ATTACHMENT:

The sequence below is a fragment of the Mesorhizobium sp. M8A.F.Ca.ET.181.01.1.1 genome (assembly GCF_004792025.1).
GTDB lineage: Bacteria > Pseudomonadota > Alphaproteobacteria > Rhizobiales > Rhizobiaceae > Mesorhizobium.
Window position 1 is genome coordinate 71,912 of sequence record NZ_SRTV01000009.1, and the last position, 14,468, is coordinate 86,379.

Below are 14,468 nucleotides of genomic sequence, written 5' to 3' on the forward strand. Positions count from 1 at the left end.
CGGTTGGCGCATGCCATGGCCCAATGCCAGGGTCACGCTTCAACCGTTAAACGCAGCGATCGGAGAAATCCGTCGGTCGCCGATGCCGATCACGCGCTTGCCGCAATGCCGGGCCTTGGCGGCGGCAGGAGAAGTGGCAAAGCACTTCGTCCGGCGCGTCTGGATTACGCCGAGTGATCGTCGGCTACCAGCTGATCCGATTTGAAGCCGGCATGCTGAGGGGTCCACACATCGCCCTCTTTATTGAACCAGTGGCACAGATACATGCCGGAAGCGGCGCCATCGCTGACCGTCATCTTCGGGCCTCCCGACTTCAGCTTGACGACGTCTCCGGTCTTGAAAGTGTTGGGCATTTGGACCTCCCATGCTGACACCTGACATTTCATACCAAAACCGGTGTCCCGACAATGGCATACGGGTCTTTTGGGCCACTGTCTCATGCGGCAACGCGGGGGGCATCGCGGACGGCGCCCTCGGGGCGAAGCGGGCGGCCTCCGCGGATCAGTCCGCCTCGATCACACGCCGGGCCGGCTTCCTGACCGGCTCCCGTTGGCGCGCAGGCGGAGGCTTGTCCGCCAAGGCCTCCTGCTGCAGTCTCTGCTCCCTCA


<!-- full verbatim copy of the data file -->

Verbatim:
The sequence below is a fragment of the Mesorhizobium sp. M8A.F.Ca.ET.181.01.1.1 genome (assembly GCF_004792025.1).
GTDB lineage: Bacteria > Pseudomonadota > Alphaproteobacteria > Rhizobiales > Rhizobiaceae > Mesorhizobium.
Window position 1 is genome coordinate 71,912 of sequence record NZ_SRTV01000009.1, and the last position, 14,468, is coordinate 86,379.

Below are 14,468 nucleotides of genomic sequence, written 5' to 3' on the forward strand. Positions count from 1 at the left end.
CGGTTGGCGCATGCCATGGCCCAATGCCAGGGTCACGCTTCAACCGTTAAACGCAGCGATCGGAGAAATCCGTCGGTCGCCGATGCCGATCACGCGCTTGCCGCAATGCCGGGCCTTGGCGGCGGCAGGAGAAGTGGCAAAGCACTTCGTCCGGCGCGTCTGGATTACGCCGAGTGATCGTCGGCTACCAGCTGATCCGATTTGAAGCCGGCATGCTGAGGGGTCCACACATCGCCCTCTTTATTGAACCAGTGGCACAGATACATGCCGGAAGCGGCGCCATCGCTGACCGTCATCTTCGGGCCTCCCGACTTCAGCTTGACGACGTCTCCGGTCTTGAAAGTGTTGGGCATTTGGACCTCCCATGCTGACACCTGACATTTCATACCAAAACCGGTGTCCCGACAATGGCATACGGGTCTTTTGGGCCACTGTCTCATGCGGCAACGCGGGGGGCATCGCGGACGGCGCCCTCGGGGCGAAGCGGGCGGCCTCCGCGGATCAGTCCGCCTCGATCACACGCCGGGCCGGCTTCCTGACCGGCTCCCGTTGGCGCGCAGGCGGAGGCTTGTCCGCCAAGGCCTCCTGCTGCAGTCTCTGCTCCCTCA